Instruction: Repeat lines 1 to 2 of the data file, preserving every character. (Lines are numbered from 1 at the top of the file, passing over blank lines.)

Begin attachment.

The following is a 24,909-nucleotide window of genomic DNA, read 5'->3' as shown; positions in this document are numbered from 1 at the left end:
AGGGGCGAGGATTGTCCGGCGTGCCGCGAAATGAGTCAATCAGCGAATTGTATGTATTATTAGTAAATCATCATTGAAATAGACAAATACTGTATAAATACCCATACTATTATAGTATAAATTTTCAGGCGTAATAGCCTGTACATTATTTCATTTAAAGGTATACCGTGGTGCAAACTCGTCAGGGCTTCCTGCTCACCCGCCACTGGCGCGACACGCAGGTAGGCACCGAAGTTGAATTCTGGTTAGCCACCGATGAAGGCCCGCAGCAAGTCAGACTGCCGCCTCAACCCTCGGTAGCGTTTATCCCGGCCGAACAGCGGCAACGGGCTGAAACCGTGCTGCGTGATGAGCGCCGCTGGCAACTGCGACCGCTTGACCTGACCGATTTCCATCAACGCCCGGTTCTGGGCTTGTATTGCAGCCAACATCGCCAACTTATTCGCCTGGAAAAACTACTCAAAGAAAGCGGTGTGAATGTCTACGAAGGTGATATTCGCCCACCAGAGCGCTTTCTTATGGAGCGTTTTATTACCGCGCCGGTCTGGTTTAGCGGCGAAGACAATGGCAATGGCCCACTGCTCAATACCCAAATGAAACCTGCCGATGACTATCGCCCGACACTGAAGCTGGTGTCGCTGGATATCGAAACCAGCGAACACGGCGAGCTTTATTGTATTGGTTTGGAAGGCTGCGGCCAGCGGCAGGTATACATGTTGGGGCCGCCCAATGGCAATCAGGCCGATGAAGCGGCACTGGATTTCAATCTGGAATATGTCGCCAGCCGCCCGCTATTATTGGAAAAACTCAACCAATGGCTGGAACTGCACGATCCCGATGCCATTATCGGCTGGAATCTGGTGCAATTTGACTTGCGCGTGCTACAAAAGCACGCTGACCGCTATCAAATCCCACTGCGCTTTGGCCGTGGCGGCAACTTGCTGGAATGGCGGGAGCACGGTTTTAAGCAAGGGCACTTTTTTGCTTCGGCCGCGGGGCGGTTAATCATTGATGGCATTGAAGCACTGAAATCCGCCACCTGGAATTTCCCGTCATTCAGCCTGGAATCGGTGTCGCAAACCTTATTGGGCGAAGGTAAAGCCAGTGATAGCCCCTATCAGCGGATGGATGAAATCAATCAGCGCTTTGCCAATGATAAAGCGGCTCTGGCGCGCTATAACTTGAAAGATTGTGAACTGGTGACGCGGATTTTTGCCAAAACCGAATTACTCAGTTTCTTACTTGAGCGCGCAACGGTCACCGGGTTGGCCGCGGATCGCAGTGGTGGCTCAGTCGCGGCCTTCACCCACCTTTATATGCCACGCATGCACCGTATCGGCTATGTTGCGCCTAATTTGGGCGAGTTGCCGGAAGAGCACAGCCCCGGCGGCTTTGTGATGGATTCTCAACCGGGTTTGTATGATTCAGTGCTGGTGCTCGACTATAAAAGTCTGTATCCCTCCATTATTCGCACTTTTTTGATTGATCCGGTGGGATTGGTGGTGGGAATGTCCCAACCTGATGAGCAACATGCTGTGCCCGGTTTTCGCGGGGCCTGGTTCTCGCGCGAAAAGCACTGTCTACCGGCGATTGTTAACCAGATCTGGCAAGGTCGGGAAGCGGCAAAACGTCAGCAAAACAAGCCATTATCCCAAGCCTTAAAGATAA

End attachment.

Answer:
The following is a 24,909-nucleotide window of genomic DNA, read 5'->3' as shown; positions in this document are numbered from 1 at the left end:
AGGGGCGAGGATTGTCCGGCGTGCCGCGAAATGAGTCAATCAGCGAATTGTATGTATTATTAGTAAATCATCATTGAAATAGACAAATACTGTATAAATACCCATACTATTATAGTATAAATTTTCAGGCGTAATAGCCTGTACATTATTTCATTTAAAGGTATACCGTGGTGCAAACTCGTCAGGGCTTCCTGCTCACCCGCCACTGGCGCGACACGCAGGTAGGCACCGAAGTTGAATTCTGGTTAGCCACCGATGAAGGCCCGCAGCAAGTCAGACTGCCGCCTCAACCCTCGGTAGCGTTTATCCCGGCCGAACAGCGGCAACGGGCTGAAACCGTGCTGCGTGATGAGCGCCGCTGGCAACTGCGACCGCTTGACCTGACCGATTTCCATCAACGCCCGGTTCTGGGCTTGTATTGCAGCCAACATCGCCAACTTATTCGCCTGGAAAAACTACTCAAAGAAAGCGGTGTGAATGTCTACGAAGGTGATATTCGCCCACCAGAGCGCTTTCTTATGGAGCGTTTTATTACCGCGCCGGTCTGGTTTAGCGGCGAAGACAATGGCAATGGCCCACTGCTCAATACCCAAATGAAACCTGCCGATGACTATCGCCCGACACTGAAGCTGGTGTCGCTGGATATCGAAACCAGCGAACACGGCGAGCTTTATTGTATTGGTTTGGAAGGCTGCGGCCAGCGGCAGGTATACATGTTGGGGCCGCCCAATGGCAATCAGGCCGATGAAGCGGCACTGGATTTCAATCTGGAATATGTCGCCAGCCGCCCGCTATTATTGGAAAAACTCAACCAATGGCTGGAACTGCACGATCCCGATGCCATTATCGGCTGGAATCTGGTGCAATTTGACTTGCGCGTGCTACAAAAGCACGCTGACCGCTATCAAATCCCACTGCGCTTTGGCCGTGGCGGCAACTTGCTGGAATGGCGGGAGCACGGTTTTAAGCAAGGGCACTTTTTTGCTTCGGCCGCGGGGCGGTTAATCATTGATGGCATTGAAGCACTGAAATCCGCCACCTGGAATTTCCCGTCATTCAGCCTGGAATCGGTGTCGCAAACCTTATTGGGCGAAGGTAAAGCCAGTGATAGCCCCTATCAGCGGATGGATGAAATCAATCAGCGCTTTGCCAATGATAAAGCGGCTCTGGCGCGCTATAACTTGAAAGATTGTGAACTGGTGACGCGGATTTTTGCCAAAACCGAATTACTCAGTTTCTTACTTGAGCGCGCAACGGTCACCGGGTTGGCCGCGGATCGCAGTGGTGGCTCAGTCGCGGCCTTCACCCACCTTTATATGCCACGCATGCACCGTATCGGCTATGTTGCGCCTAATTTGGGCGAGTTGCCGGAAGAGCACAGCCCCGGCGGCTTTGTGATGGATTCTCAACCGGGTTTGTATGATTCAGTGCTGGTGCTCGACTATAAAAGTCTGTATCCCTCCATTATTCGCACTTTTTTGATTGATCCGGTGGGATTGGTGGTGGGAATGTCCCAACCTGATGAGCAACATGCTGTGCCCGGTTTTCGCGGGGCCTGGTTCTCGCGCGAAAAGCACTGTCTACCGGCGATTGTTAACCAGATCTGGCAAGGTCGGGAAGCGGCAAAACGTCAGCAAAACAAGCCATTATCCCAAGCCTTAAAGATAA